Share your caregiving story
For many years, the comfortable Figueroa house was a second home to neighborhood teenagers. The kids grew up, and then it became a second home for Robert Figueroa’s 91-year-old mother, Julia. Robert and his wife, Isabelle, like many Mexican-American families, tenderly cared for the older woman until her death late last year. Although they received some formal services such as help with bathing and respite care, they were the primary caregivers. When the Figueroas heard about a caregiving project called Momento Crucial at the ASU College of Nursing and Health Innovation, they wanted to participate.
Last February, when Anna Espinoza, a cultural broker from Momento, visited the Figueroas, she explained that she wanted to hear their caregiving story. Although a lot is known about Anglo caregivers, little had been documented about what the process is like for Mexican-American families. “Your story needs to be told so we can understand the challenges and rewards of [caring for] older people and figure out how to help families keep them at home,” Anna told them. Anna asked them a series of questions about how they came to be the primary caregivers and what day-to-day life was like for the family.
Anna learned that when Julia, Robert’s mother, first came to live with Robert and Isabelle, they assumed financial responsibility for her care. Significant bills needed to be sorted out, but they managed, viewing their contributions as simply “what needed to be done.” “Everything was for her. Our lives changed 100 percent in the sense that we had to plan everything now, but it was written in stone that we would do it, because I was it [the only child available to care for my mother],” Robert said. “But my wife fell right in along beside me.”
Robert’s commitment to his mother’s care is not uncommon. Many families tell Anna, along with the other two cultural brokers for the project, Berta Carbajal and Ed La Rosa, stories about reciprocating the love lavished on them as children by caring for elderly parents, aunts and uncles, or grandparents. Both Figueroas watched their mothers care for their elderly husbands and grandmothers and they learned by example. “I promised my dad on his deathbed that I would care for my mother, so I’m holding up my end of it,” Robert mused. “The wrath of God would come down on me if I didn’t do it. I’m doing it because she is my mother, she took care of me. It’s my turn to take care of her, it’s that simple. One day one of my kids will be taking care of me – what goes around comes around.”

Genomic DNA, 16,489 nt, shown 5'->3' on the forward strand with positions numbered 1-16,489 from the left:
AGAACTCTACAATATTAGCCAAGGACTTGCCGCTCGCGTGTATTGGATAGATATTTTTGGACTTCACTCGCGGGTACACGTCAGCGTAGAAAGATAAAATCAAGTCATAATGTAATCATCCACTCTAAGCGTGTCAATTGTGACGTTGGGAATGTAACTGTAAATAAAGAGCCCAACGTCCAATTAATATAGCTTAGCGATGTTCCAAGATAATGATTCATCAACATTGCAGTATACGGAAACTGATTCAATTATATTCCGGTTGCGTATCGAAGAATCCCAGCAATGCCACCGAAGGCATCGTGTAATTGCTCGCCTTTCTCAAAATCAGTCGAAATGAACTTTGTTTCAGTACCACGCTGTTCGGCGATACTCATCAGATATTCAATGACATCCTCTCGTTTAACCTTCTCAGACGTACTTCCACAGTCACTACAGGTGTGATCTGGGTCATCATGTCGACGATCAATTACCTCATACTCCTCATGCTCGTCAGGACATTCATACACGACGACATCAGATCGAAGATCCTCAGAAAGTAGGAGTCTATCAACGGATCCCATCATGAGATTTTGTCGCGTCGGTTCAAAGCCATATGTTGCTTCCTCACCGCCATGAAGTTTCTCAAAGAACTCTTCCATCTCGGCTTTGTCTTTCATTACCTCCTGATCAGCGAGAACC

Every morning while Isabelle got Julia out of bed, Robert would make Isabelle her coffee, and the give-and-take of daily caregiving began. As Isabelle helped Julia dress, brush her teeth, and do her hair, Robert caught up with other responsibilities. Then he would transfer Julia to her wheelchair and help her with exercises while Isabelle stopped to relax and drink her coffee. And so it went, through medication management (“She’s sharp. She reminds me if I forget her pills!”), lunch preparation, constant offering of fluids, provision of an afternoon nap, dinner preparation and cleanup, and bedtime. In the event of a rare day away for Robert and Isabelle, their adult children rallied round to complete the activities, staying close at hand because someone always needed to be there to attend to Julia’s needs.